Airbnb pact with CTO reflects growing Caribbean influence

From left: Airbnb’s Shawn Sullivan and CTO’s Hugh Riley sign landmark agreement.

BRIDGETOWN — The Caribbean Tourism Organization says it hopes a new deal with Airbnb will diversify its tourism industry, expand economic opportunities for the Caribbean people and promote Caribbean tourism and highlight Caribbean history and culture.

Both the CTO and Airbnb have pledged to share data and studies with policymakers about the positive impact of the sharing economy in the region; identify ways to make it more inclusive; and broaden the benefits of tourism to non-traditional actors, attract new stakeholders and focus on providing “amazing and unique travel and cultural experiences to visitors”.

The CTO will be able to review Airbnb’s aggregate data and will brief key stakeholders on the value of a peer-to-peer review mechanisms.

“The CTO is establishing a basis for mutual cooperation with Airbnb. It is important for us to examine all aspects of this important segment of the sharing economy,” said CTO secretary general and chief executive officer Hugh Riley. “We believe that by clearly understanding Airbnb’s massive influence in capturing consumers’ interest in unique accommodations we will be in a position to properly advise our members and to allow the Caribbean to achieve the goals of year-round profitability, visitor satisfaction and sustainable tourism development.”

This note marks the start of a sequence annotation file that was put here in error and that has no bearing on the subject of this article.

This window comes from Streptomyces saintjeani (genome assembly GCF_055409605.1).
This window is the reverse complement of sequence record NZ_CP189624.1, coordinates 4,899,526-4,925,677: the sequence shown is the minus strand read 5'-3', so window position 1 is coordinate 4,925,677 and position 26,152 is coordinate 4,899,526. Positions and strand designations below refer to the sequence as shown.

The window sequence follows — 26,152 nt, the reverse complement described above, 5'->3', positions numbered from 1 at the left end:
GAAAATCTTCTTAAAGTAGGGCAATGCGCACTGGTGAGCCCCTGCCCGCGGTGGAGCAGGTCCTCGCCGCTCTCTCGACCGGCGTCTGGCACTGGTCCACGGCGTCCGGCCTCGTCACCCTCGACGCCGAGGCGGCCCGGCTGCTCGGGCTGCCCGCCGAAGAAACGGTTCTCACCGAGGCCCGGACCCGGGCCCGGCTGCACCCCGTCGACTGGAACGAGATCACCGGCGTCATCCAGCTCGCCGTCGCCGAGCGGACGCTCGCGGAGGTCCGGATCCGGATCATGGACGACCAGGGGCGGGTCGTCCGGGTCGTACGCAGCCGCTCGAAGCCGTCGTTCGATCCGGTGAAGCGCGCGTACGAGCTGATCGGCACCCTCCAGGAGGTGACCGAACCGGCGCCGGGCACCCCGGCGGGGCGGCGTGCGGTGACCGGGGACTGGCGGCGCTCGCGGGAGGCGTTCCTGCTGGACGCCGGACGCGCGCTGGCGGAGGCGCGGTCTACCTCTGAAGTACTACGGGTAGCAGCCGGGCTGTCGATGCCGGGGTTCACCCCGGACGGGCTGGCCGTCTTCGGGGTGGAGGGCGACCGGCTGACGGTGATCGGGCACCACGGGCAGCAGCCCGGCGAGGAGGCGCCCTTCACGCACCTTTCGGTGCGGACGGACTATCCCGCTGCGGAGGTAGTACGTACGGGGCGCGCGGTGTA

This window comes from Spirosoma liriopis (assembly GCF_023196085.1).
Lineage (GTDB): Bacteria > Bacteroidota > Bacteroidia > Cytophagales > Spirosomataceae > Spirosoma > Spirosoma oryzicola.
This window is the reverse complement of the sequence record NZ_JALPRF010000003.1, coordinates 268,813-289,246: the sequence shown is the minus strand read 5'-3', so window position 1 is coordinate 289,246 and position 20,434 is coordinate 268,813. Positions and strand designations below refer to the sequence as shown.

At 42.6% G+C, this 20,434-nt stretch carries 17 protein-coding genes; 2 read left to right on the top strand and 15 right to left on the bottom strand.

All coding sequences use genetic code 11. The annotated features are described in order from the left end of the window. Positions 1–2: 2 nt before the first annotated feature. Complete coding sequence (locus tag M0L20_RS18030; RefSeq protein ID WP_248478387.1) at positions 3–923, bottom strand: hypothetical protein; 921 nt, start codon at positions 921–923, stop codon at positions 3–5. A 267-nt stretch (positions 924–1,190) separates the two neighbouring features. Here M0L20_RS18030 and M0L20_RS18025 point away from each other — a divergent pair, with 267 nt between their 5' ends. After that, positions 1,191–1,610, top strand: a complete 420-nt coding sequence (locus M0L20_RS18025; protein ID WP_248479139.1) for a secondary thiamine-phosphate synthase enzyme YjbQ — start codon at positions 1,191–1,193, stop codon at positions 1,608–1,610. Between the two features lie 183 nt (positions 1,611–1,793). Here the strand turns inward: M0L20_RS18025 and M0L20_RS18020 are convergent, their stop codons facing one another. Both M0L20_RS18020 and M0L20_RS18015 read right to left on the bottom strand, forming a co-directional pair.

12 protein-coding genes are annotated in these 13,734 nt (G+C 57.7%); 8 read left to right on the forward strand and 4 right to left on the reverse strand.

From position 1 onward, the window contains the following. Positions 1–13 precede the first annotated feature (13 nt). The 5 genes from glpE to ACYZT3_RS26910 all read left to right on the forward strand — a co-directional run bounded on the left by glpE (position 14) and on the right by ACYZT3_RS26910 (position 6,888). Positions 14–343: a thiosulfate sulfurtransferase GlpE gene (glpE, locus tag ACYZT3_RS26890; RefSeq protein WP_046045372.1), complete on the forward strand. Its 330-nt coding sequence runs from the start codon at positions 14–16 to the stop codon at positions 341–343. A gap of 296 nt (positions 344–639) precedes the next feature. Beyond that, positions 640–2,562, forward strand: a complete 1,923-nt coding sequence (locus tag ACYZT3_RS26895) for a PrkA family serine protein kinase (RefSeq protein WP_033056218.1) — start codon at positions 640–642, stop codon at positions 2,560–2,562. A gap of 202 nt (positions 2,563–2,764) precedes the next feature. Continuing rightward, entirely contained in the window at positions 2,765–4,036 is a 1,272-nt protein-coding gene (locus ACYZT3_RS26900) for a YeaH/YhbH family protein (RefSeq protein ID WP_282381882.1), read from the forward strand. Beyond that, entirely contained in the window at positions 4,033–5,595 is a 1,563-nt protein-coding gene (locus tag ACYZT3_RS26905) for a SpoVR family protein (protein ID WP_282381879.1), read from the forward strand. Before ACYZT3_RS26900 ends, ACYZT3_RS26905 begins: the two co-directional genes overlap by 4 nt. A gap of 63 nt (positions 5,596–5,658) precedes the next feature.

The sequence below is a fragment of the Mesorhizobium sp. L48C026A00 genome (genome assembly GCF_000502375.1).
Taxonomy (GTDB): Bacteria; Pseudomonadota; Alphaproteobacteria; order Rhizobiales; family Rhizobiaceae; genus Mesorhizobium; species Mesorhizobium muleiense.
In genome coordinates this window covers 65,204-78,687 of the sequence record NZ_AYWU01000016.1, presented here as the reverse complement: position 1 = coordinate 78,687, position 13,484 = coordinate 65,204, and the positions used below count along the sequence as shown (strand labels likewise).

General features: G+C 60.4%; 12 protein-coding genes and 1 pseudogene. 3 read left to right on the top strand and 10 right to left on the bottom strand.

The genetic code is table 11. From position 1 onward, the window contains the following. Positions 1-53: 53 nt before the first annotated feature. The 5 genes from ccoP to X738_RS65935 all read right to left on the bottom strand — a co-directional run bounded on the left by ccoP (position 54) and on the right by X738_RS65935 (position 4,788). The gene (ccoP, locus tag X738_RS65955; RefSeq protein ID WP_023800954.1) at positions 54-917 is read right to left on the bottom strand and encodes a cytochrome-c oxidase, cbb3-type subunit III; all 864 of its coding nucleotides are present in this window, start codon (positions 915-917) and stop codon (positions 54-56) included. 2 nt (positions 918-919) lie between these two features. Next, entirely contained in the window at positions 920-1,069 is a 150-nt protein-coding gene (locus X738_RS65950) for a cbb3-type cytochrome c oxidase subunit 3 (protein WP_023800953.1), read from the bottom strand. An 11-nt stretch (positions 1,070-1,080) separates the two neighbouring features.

Currently, there are 41,000 listings across the Caribbean and a typical host in the Caribbean earns approximately US$3,900 per year. Riley says the agreement will also help to identify new ways to market the Caribbean as a region: One Sea, One Voice, One Caribbean and grow the tourism industry.
“This is an exciting partnership for Airbnb. We look forward to working with the CTO to develop policy recommendations for regional governments and other stakeholders on the sharing economy. The Caribbean is an important and growing market for Airbnb and we expect continued growth there,” said Airbnb’s Shawn Sullivan, public policy director for Central America the Caribbean.